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Judge upholds Delaware County smoking ban

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Delaware Circuit Judge Marianne Vorhees refused to strike down an ordinance passed this summer by the county commissioners that enhanced the county’s smoking ban by prohibiting smoking in bars and private clubs. In her ruling Wednesday, she said those who are unhappy with the ordinance should use the political process to try to change it.

The Delaware County Licensed Beverage Assoc., along with four American Legion posts and Low Bob’s Tobacco, filed a lawsuit against the Delaware County Board of Commissioners and the county health board claiming the enhanced ordinance is unconstitutional under the state and federal constitutions.

The plaintiffs took issue with the evidence relied upon by the county commissioners to pass the ordinance. Vorhees found that the commissioners had reliable scientific evidence on which to base their conclusion that secondhand smoke causes disease in nonsmokers and that the public interest would be served by eliminating secondhand smoke in public places.

The judge noted in her order that the Delaware County Health Department provided evidence showing no bar/restaurant had gone out of business since the ordinance’s effective date, and that in fact, 21 new restaurants had opened in the county since the ordinance went into effect, with eight of those serving alcohol.

Vorhees saw the issue as ultimately a political one. She wrote if people aren’t satisfied with the decisions made by the county commissioners, they can use the political process to change or repeal the ordinance. She then pointed out she wasn’t advocating that voters remove any of the commissioners because they passed the ordinance.

“This Court will decline to find the ordinance at issue unconstitutional … But the Court hopes Plaintiffs will seek review by a higher court. The appellate courts in Indiana have not addressed this issue. These courts may see the issue in a different light from the trial court,” she wrote.

 

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  1. The practitioners and judges who hail E-filing as the Saviour of the West need to contain their respective excitements. E-filing is federal court requires the practitioner to cram his motion practice into pigeonholes created by IT people. Compound motions or those seeking alternative relief are effectively barred, unless the practitioner wants to receive a tart note from some functionary admonishing about the "problem". E-filing is just another method by which courts and judges transfer their burden to practitioners, who are the really the only powerless components of the system. Of COURSE it is easier for the court to require all of its imput to conform to certain formats, but this imposition does NOT improve the quality of the practice of law and does NOT improve the ability of the practitioner to advocate for his client or to fashion pleadings that exactly conform to his client's best interests. And we should be very wary of the disingenuous pablum about the costs. The courts will find a way to stick it to the practitioner. Lake County is a VERY good example of this rapaciousness. Any one who does not believe this is invited to review the various special fees that system imposes upon practitioners- as practitioners- and upon each case ON TOP of the court costs normal in every case manually filed. Jurisprudence according to Aldous Huxley.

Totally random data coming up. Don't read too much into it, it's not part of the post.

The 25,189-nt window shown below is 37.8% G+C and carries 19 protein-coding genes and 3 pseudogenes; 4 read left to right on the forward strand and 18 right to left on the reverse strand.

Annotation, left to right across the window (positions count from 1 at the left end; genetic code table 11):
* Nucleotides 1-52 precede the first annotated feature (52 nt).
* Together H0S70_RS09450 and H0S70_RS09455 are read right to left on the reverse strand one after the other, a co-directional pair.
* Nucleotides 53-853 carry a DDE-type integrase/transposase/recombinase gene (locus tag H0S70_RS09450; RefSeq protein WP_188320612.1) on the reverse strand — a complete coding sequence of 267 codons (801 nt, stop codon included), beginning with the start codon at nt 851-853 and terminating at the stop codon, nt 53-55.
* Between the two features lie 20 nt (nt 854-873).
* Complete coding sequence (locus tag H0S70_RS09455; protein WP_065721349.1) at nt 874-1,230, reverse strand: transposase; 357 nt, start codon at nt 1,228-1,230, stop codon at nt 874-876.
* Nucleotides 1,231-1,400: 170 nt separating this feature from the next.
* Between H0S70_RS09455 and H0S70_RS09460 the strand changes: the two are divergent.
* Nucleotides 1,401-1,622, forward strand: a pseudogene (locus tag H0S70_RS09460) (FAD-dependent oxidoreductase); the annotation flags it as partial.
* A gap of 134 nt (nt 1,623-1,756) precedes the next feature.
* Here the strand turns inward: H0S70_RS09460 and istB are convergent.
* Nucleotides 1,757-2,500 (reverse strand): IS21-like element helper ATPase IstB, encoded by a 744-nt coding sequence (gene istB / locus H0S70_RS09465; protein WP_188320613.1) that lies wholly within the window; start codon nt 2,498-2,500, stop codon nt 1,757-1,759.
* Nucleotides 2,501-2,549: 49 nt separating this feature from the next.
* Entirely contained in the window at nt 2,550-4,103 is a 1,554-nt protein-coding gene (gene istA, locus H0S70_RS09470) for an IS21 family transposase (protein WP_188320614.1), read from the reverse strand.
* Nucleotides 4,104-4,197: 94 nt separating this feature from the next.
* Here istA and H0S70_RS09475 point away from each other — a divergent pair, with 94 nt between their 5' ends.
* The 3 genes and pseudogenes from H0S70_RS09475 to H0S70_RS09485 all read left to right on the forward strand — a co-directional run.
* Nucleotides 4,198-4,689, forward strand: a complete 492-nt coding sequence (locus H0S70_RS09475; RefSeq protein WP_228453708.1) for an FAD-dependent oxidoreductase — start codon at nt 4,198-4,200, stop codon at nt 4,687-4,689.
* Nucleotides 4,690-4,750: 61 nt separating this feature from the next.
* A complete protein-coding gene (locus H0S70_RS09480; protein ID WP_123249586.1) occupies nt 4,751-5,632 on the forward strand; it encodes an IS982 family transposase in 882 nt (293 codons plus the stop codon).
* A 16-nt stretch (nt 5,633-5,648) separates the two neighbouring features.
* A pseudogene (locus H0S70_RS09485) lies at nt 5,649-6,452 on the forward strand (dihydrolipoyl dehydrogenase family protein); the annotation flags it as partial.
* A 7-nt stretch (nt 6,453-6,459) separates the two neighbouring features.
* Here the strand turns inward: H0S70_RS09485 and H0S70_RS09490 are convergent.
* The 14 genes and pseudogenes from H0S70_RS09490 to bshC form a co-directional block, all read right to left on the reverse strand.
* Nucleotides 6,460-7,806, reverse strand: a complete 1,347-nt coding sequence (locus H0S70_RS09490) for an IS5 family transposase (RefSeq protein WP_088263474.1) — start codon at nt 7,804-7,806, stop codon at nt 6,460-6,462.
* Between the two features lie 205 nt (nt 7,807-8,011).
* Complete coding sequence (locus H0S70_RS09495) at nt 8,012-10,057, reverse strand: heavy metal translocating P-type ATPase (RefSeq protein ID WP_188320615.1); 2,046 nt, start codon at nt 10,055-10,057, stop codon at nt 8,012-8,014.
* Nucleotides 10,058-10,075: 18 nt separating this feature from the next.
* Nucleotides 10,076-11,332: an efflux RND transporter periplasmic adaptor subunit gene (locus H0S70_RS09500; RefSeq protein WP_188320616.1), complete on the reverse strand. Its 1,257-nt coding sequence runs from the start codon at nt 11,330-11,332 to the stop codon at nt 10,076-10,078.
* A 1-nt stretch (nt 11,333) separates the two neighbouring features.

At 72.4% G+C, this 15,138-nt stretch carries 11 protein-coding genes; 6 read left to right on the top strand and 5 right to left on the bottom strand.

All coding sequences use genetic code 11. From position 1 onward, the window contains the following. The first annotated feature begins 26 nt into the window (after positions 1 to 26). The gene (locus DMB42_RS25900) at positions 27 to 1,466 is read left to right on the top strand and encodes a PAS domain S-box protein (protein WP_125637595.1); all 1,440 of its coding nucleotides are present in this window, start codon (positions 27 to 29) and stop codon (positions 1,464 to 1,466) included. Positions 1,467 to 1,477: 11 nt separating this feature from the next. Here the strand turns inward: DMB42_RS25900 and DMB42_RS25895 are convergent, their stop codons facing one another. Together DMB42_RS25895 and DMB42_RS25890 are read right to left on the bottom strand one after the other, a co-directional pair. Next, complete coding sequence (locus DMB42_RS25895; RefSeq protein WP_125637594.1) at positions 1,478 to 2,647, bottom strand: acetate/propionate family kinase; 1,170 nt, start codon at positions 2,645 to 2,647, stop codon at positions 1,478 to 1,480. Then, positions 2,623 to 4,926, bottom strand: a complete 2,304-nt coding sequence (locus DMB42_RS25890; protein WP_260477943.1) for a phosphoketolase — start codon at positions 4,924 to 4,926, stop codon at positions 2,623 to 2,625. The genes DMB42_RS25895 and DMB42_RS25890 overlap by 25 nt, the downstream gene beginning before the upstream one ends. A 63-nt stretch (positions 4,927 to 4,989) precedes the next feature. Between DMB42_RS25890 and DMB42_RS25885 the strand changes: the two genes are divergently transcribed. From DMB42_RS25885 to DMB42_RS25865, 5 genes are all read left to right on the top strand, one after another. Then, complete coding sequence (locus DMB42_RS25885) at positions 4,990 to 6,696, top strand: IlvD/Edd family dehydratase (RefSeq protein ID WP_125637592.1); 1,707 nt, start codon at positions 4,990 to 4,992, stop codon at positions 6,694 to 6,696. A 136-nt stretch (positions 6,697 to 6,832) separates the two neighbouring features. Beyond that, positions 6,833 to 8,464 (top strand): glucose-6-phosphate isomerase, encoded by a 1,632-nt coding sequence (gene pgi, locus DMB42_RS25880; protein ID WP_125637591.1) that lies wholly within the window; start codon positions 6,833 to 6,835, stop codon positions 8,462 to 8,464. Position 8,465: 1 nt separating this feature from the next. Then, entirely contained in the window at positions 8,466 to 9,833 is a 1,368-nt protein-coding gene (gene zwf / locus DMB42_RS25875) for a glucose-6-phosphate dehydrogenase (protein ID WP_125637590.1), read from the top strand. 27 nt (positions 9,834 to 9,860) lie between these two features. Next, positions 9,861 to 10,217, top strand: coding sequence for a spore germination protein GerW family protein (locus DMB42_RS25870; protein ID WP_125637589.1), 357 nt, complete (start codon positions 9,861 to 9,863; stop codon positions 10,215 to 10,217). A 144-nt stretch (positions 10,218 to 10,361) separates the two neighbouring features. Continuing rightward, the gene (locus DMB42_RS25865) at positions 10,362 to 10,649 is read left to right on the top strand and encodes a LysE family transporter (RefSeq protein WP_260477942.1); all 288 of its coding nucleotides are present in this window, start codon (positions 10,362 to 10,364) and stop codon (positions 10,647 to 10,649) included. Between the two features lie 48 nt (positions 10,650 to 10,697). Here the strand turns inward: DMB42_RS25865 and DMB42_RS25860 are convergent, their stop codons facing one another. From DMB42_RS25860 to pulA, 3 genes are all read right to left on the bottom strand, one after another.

2. Any attorneys who practice in federal court should be able to say the same as I can ... efiling is great. I have been doing it in fed court since it started way back. Pacer has its drawbacks, but the ability to hit an e-docket and pull up anything and everything onscreen is a huge plus for a litigator, eps the sole practitioner, who lacks a filing clerk and the paralegal support of large firms. Were I an Indiana attorney I would welcome this great step forward.

  3. Can we get full disclosure on lobbyist's payments to legislatures such as Mr Buck? AS long as there are idiots that are disrespectful of neighbors and intent on shooting fireworks every night, some kind of regulations are needed.

  4. I am the mother of the child in this case. My silence on the matter was due to the fact that I filed, both in Illinois and Indiana, child support cases. I even filed supporting documentation with the Indiana family law court. Not sure whether this information was provided to the court of appeals or not. Wish the case was done before moving to Indiana, because no matter what, there is NO WAY the state of Illinois would have allowed an appeal on a child support case!

  5. "No one is safe when the Legislature is in session."

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